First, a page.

What’s the Safe “Safe Withdrawal Rate” for Retirement Now?
The 4 percent rule, first described by Bengen (1994), is a convenient shorthand both for those who are figuring how much to withdraw from their investments during retirement, and for those who are not yet retired and trying to figure out how much they need to retire. What this rule tells us is that a starting Safe Withdrawal Rate of 4% of the value of the investments, thereafter adjusting annually for inflation, is sufficient to ensure that the retiree will not run out of money over a retirement of 30 years. In fact, in the majority of the cases, the retiree will finish retirement with more money than at the start! But has that changed with the current era of low interest rates and high stock valuations? After all, the “rule” is almost 30 years old! What is the safe Safe Withdrawal Rate for retirement now?
But there have always been doubts about this rule. For example, Finke, Wade and Blanchett (2013) (and also here) argue that the fact the 4 percent rule works using historical US data is an anomaly, in a period where both stock and bond returns were higher than they are today in the US. If future stock and bond returns are lower, then retirees should instead be using a much lower initial withdrawal rate to be assured of retirement sustainability. Work done by “Big ERN” here also support this conclusion. Pfau (2011) also finds that the 4 percent rule hardly works outside of the US. Our own work here and here also finds that success of the 4 percent rule in the past 20 years both in the US and in Singapore is not guaranteed either.
How can we withdraw our investments in retirement safely now?
And the debate about the safe Safe Withdrawal Rate for retirement now continues
After several years of startling returns to stocks in the US in the late 2010s, including the much anticipated crash and rebound during the Covid-19 pandemic in 2020, the debate about the Safe Withdrawal Rate for retirement now continues. The financial markets have evolved since the studies cited above in the early 2010s, with stock valuations reaching new highs, and the US Federal Reserve starting to raise rates. For many observers, these developments may herald a sharp drop, or at the very least, lower levels of stock returns for the next decade.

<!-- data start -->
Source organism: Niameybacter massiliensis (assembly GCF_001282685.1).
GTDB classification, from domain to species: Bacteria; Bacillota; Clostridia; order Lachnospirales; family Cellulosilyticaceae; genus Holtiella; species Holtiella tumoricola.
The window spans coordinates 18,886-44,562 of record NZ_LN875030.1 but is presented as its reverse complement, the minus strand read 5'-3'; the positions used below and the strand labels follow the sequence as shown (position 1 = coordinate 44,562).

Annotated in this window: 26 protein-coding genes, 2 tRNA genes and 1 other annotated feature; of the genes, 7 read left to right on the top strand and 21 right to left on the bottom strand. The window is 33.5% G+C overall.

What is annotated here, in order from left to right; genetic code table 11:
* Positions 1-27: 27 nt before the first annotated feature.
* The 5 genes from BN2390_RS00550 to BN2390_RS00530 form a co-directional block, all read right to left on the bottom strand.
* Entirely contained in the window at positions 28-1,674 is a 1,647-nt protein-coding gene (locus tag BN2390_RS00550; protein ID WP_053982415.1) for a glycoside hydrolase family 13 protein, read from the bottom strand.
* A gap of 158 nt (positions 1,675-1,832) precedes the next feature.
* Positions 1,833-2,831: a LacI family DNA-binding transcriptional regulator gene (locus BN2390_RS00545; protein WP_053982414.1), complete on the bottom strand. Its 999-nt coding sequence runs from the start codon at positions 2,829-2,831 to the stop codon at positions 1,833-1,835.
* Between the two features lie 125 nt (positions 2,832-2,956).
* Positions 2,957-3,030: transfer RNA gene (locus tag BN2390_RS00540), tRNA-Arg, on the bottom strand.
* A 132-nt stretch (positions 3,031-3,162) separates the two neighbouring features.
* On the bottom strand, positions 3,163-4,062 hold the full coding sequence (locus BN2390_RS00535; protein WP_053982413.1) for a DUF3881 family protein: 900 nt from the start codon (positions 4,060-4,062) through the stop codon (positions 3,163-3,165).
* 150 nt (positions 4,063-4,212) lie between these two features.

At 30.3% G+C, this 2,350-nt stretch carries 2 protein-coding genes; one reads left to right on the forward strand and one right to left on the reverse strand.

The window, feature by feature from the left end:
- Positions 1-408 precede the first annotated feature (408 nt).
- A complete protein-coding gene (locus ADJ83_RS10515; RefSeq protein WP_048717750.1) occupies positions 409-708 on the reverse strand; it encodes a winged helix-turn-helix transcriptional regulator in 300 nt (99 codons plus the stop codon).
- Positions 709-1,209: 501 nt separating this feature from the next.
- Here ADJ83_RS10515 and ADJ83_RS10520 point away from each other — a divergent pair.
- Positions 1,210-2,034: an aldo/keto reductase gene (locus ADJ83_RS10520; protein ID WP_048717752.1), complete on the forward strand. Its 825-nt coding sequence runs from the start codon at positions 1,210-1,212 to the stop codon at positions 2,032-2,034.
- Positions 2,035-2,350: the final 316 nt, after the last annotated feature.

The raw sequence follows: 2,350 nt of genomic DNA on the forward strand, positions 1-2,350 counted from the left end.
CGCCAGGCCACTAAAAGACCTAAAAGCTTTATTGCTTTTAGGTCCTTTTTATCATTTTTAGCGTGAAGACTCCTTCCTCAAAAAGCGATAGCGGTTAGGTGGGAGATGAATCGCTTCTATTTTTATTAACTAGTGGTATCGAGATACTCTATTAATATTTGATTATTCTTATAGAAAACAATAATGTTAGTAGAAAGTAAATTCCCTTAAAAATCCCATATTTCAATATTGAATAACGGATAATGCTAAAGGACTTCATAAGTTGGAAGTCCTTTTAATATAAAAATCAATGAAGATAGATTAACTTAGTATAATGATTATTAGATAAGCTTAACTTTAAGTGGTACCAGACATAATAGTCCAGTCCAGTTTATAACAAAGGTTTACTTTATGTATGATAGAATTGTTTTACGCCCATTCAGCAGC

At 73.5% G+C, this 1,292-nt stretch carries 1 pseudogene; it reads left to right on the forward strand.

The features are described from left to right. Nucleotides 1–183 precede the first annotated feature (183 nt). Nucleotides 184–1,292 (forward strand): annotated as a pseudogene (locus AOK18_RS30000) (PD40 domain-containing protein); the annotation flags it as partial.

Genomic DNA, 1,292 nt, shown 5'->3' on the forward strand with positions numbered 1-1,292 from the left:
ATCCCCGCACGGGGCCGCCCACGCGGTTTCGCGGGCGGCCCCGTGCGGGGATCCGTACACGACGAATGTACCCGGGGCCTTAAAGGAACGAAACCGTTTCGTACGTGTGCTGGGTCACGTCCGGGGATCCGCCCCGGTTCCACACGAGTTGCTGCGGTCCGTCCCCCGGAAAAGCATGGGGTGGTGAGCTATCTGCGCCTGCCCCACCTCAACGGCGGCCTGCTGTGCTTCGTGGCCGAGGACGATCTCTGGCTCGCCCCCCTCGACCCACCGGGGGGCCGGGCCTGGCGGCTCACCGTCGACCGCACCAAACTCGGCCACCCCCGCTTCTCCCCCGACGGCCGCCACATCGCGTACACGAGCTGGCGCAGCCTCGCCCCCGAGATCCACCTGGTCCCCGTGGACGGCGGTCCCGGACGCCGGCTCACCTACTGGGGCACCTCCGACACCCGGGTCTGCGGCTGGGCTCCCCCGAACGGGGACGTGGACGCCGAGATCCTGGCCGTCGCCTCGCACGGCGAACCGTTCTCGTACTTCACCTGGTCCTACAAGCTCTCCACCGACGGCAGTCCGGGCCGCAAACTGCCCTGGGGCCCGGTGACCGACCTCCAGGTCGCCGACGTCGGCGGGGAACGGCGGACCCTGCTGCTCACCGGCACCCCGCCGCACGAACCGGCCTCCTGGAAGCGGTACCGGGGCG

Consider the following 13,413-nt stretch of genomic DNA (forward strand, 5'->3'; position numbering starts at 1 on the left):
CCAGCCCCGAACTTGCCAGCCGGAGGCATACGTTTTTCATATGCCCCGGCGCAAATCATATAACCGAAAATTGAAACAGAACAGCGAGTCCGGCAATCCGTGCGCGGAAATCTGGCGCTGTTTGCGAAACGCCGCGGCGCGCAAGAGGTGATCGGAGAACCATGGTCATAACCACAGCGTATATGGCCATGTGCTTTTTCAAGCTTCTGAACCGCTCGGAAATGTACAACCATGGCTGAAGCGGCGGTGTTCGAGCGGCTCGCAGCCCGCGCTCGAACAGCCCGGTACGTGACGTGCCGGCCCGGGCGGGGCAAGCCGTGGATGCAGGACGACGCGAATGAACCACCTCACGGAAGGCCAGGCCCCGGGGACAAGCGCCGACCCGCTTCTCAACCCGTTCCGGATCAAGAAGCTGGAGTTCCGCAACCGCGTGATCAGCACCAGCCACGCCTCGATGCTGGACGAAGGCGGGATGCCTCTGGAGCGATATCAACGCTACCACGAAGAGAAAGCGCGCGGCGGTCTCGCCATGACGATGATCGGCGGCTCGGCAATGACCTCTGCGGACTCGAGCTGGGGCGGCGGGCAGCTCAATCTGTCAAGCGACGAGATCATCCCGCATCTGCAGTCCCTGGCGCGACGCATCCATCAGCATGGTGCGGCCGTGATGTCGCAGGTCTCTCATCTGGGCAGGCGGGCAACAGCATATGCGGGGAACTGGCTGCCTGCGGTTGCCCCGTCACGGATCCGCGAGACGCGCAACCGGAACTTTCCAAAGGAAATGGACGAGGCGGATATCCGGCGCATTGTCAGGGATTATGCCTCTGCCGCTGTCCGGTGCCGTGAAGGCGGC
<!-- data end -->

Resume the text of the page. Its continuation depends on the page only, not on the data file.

Morningstar (2021) starts the ball rolling this time round by estimating the standard rule of thumb should be lower at 3.3%, rather than 4%, for the decade ahead. This outcome is based on a series of Monte Carlo simulations with the following assumptions for stock and bond returns and risk:
Return and Volatility Assumptions used by Morningstar (2021)
|Expected Return||Standard Deviation|
Predictably, this lowball estimate of the safe Safe Withdrawal Rate generated a fair amount of discussion. While 3.3% is not significantly different what ERN recommends, it is lower than what most followers of Financial Independence Retire Early (FIRE) use for their estimates. Even Bengen himself has advocated a 4.7% Safe Withdrawal Rate in recent years!
So, who is right and who is wrong? Bengen (2021) argues that the lower expected returns which Morningstar (2021) assumes neglect mean reversion in stock returns seen historically. In fact, the lack of mean reversion in Monte Carlo models generally result in Safe Withdrawal Rates which are lower than those estimated using historical returns. After all, stock returns (at least in the US) have always rebounded following a crash (for example in 1987, 2000, 2008 and 2020)! Kitces.com (2021) also point to the use of Monte Carlo as a key reason why the Morningstar (2021) Safe Withdrawal Rate is so low, and argues that this actually proves the resilience of the 4 percent rule because the return assumptions correspond to the worst ever outcomes for the US stock market historically.
What do we think is the Safe Withdrawal Rate for retirement now?
There are actually merits with the approach Morningstar (2021) has taken. And while both Bengen (2021) and Kitces.com (2021) correctly point out the lack of mean reversion in the stock and bond returns in the simulations, the problem with Sequence of Returns Risk is that mean reversion does not matter if the poor returns happen immediately after retirement! It doesn’t matter if stock returns mean revert to a higher level in years 11 to 20 of retirement as the damage from sequence risk is already done through the low returns in years 1 to 10. Just imagine how the people who retired right before the NASDAQ crash in 2000, followed by the Global Financial Crisis in 2008, are doing now, despite the huge run-up in US stocks since 2009 (see here)
Hence, given the high stock valuations now, which is a fairly good predictor of returns over the next decade, it seems prudent to target a lower Safe Withdrawal Rate for retirement now. Even William Bengen seems to have changed his views somewhat, calling for a lower Safe Withdrawal Rate of 4.4% for retirement now, instead of his previous view of 4.7% (see here).
And this means that non-US retirees have to reduce their Safe Withdrawal Rates even more. Why is this so? The answer is given in the Morningstar (2021) report:
Safe Withdrawal Rates for Retirement when returns and volatility change
|SWR||0.0% change in Volatility||-0.5% change in Volatility||-1.0% change in Volatility||-1.5% change in Volatility|
|0.0% change in Return||3.3%||3.4%||3.5%||3.6%|
|0.5% change in Return||3.5%||3.6%||3.7%||3.8%|
|1.0% change in Return||3.7%||3.8%||3.9%||4.0%|
|1.5% change in Return||3.9%||4.0%||4.1%||4.2%|